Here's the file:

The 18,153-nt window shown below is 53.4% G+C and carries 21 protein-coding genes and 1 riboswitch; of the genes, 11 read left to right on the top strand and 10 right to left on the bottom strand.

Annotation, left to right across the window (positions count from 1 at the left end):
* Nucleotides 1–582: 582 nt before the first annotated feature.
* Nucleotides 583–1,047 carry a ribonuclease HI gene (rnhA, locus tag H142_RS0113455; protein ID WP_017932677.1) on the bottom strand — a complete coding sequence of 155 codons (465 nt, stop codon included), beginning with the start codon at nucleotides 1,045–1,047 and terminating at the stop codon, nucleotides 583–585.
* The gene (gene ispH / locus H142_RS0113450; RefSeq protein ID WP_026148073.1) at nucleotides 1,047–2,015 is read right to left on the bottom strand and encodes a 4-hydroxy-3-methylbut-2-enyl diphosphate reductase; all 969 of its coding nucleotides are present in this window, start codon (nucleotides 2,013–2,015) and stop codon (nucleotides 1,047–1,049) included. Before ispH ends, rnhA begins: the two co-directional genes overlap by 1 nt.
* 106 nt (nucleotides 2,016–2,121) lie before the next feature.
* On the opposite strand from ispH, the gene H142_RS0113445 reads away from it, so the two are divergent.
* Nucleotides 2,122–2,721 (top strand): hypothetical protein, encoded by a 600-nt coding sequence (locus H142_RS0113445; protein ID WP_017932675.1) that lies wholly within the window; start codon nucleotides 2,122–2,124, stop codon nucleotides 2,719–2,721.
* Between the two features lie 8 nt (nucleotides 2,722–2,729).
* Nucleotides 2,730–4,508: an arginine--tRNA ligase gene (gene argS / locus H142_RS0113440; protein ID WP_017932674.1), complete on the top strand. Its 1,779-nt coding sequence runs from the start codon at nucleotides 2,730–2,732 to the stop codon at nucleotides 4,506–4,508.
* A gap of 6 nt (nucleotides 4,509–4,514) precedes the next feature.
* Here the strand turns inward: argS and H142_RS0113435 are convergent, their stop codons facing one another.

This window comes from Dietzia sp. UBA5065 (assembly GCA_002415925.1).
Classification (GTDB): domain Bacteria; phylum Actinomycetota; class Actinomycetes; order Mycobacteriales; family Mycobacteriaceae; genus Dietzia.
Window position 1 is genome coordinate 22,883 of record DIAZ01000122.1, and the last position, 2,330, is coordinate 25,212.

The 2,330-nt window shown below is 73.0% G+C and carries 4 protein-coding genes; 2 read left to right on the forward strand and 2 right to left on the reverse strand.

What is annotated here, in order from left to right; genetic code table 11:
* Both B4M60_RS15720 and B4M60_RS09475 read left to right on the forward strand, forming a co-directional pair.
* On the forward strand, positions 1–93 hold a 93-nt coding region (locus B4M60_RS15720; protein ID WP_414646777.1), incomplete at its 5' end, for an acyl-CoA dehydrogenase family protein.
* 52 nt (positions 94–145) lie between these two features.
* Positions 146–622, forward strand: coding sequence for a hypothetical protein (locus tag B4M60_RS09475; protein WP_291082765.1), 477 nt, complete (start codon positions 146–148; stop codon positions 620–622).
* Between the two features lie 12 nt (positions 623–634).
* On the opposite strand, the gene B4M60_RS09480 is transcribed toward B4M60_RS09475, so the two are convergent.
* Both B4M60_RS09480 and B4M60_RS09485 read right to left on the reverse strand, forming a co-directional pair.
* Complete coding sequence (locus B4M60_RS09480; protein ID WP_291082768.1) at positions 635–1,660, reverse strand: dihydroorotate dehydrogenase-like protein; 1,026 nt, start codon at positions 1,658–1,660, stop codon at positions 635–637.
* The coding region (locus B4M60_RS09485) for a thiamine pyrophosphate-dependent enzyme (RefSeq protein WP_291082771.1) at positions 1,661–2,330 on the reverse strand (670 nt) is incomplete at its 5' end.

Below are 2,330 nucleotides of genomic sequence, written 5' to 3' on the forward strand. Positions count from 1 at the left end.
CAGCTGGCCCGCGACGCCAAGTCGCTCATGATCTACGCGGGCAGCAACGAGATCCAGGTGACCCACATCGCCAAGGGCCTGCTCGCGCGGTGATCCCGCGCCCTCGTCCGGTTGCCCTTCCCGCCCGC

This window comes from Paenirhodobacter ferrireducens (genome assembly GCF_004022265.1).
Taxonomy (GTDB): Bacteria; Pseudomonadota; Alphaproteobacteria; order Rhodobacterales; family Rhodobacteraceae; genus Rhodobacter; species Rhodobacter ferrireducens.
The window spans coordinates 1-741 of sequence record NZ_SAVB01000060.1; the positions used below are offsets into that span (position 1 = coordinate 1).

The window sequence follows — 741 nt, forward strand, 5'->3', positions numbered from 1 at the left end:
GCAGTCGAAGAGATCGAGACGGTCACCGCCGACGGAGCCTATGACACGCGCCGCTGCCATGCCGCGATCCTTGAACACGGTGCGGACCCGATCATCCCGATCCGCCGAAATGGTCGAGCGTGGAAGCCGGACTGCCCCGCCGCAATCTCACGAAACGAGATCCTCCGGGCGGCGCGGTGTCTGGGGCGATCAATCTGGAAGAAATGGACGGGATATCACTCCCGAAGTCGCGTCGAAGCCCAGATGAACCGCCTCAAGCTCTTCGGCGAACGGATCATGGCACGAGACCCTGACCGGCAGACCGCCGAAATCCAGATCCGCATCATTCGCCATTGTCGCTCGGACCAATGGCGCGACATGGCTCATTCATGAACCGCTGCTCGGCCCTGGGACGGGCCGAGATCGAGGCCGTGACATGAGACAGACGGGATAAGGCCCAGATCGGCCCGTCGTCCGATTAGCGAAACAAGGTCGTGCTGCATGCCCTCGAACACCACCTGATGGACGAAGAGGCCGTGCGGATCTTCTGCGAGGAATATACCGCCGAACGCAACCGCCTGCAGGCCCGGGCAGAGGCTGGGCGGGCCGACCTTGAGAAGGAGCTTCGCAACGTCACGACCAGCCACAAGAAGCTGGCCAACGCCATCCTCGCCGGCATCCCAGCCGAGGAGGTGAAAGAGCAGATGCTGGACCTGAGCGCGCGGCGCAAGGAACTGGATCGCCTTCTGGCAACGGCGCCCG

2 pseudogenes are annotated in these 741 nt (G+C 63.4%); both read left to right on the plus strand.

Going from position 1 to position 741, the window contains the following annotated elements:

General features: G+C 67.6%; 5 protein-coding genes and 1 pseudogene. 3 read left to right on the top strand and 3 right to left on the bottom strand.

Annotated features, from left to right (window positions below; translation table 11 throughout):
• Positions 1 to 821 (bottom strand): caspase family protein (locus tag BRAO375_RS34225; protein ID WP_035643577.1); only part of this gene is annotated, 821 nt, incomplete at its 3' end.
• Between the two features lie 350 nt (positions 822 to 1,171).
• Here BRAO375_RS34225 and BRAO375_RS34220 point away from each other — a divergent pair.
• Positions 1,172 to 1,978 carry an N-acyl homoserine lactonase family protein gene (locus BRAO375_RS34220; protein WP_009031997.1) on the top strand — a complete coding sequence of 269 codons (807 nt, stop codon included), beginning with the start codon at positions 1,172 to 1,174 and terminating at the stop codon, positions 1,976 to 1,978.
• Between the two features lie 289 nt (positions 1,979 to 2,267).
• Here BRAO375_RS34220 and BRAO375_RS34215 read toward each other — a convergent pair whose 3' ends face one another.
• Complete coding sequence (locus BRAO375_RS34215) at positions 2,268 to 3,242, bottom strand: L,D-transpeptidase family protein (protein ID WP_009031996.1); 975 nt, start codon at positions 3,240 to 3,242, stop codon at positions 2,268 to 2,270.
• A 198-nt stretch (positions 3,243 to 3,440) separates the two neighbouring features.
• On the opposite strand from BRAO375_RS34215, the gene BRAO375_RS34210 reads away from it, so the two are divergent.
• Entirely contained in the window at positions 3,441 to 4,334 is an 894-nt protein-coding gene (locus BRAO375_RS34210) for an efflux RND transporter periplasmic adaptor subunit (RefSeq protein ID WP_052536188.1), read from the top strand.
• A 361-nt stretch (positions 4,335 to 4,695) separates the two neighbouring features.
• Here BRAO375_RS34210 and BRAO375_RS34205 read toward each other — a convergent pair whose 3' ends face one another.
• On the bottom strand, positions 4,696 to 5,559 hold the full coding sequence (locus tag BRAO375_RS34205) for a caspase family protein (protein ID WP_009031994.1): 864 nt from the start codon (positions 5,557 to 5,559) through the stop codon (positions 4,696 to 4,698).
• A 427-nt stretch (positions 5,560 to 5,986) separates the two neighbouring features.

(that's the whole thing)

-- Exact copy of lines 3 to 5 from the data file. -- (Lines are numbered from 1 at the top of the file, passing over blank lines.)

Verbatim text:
* Nucleotides 1–582: 582 nt before the first annotated feature.
* Nucleotides 583–1,047 carry a ribonuclease HI gene (rnhA, locus tag H142_RS0113455; protein ID WP_017932677.1) on the bottom strand — a complete coding sequence of 155 codons (465 nt, stop codon included), beginning with the start codon at nucleotides 1,045–1,047 and terminating at the stop codon, nucleotides 583–585.
* The gene (gene ispH / locus H142_RS0113450; RefSeq protein ID WP_026148073.1) at nucleotides 1,047–2,015 is read right to left on the bottom strand and encodes a 4-hydroxy-3-methylbut-2-enyl diphosphate reductase; all 969 of its coding nucleotides are present in this window, start codon (nucleotides 2,013–2,015) and stop codon (nucleotides 1,047–1,049) included. Before ispH ends, rnhA begins: the two co-directional genes overlap by 1 nt.